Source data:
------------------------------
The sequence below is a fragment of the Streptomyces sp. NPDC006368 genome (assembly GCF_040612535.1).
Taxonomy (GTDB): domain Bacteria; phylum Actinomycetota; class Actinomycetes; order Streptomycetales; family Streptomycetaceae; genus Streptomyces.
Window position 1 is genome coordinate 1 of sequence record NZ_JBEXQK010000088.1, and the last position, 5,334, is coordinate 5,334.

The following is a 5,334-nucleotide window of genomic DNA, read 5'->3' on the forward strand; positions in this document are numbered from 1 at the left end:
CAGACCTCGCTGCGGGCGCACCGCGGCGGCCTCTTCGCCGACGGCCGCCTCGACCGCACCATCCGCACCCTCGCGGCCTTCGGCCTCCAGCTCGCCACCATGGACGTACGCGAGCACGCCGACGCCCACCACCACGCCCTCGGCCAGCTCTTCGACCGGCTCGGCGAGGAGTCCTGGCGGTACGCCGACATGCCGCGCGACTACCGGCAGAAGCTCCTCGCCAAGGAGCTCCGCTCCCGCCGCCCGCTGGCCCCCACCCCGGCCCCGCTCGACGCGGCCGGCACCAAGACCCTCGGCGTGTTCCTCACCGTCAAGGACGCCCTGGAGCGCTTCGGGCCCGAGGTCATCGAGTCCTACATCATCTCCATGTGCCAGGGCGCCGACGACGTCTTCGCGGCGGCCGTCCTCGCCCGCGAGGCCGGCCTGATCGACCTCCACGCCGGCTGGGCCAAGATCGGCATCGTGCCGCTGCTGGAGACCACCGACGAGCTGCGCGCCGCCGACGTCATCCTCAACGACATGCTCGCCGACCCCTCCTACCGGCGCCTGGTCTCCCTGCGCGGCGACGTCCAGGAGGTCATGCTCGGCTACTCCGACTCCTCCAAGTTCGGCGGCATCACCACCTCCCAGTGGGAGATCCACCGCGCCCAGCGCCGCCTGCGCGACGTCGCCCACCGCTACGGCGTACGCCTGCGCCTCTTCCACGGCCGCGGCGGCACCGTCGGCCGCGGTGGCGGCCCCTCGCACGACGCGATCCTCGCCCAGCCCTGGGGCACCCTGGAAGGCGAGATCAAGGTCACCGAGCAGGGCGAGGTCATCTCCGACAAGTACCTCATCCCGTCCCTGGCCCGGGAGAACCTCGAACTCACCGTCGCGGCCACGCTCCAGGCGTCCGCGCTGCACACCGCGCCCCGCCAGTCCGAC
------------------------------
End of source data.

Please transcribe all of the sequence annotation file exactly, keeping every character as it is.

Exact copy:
The sequence below is a fragment of the Streptomyces sp. NPDC006368 genome (assembly GCF_040612535.1).
Taxonomy (GTDB): domain Bacteria; phylum Actinomycetota; class Actinomycetes; order Streptomycetales; family Streptomycetaceae; genus Streptomyces.
Window position 1 is genome coordinate 1 of sequence record NZ_JBEXQK010000088.1, and the last position, 5,334, is coordinate 5,334.

The following is a 5,334-nucleotide window of genomic DNA, read 5'->3' on the forward strand; positions in this document are numbered from 1 at the left end:
CAGACCTCGCTGCGGGCGCACCGCGGCGGCCTCTTCGCCGACGGCCGCCTCGACCGCACCATCCGCACCCTCGCGGCCTTCGGCCTCCAGCTCGCCACCATGGACGTACGCGAGCACGCCGACGCCCACCACCACGCCCTCGGCCAGCTCTTCGACCGGCTCGGCGAGGAGTCCTGGCGGTACGCCGACATGCCGCGCGACTACCGGCAGAAGCTCCTCGCCAAGGAGCTCCGCTCCCGCCGCCCGCTGGCCCCCACCCCGGCCCCGCTCGACGCGGCCGGCACCAAGACCCTCGGCGTGTTCCTCACCGTCAAGGACGCCCTGGAGCGCTTCGGGCCCGAGGTCATCGAGTCCTACATCATCTCCATGTGCCAGGGCGCCGACGACGTCTTCGCGGCGGCCGTCCTCGCCCGCGAGGCCGGCCTGATCGACCTCCACGCCGGCTGGGCCAAGATCGGCATCGTGCCGCTGCTGGAGACCACCGACGAGCTGCGCGCCGCCGACGTCATCCTCAACGACATGCTCGCCGACCCCTCCTACCGGCGCCTGGTCTCCCTGCGCGGCGACGTCCAGGAGGTCATGCTCGGCTACTCCGACTCCTCCAAGTTCGGCGGCATCACCACCTCCCAGTGGGAGATCCACCGCGCCCAGCGCCGCCTGCGCGACGTCGCCCACCGCTACGGCGTACGCCTGCGCCTCTTCCACGGCCGCGGCGGCACCGTCGGCCGCGGTGGCGGCCCCTCGCACGACGCGATCCTCGCCCAGCCCTGGGGCACCCTGGAAGGCGAGATCAAGGTCACCGAGCAGGGCGAGGTCATCTCCGACAAGTACCTCATCCCGTCCCTGGCCCGGGAGAACCTCGAACTCACCGTCGCGGCCACGCTCCAGGCGTCCGCGCTGCACACCGCGCCCCGCCAGTCCGAC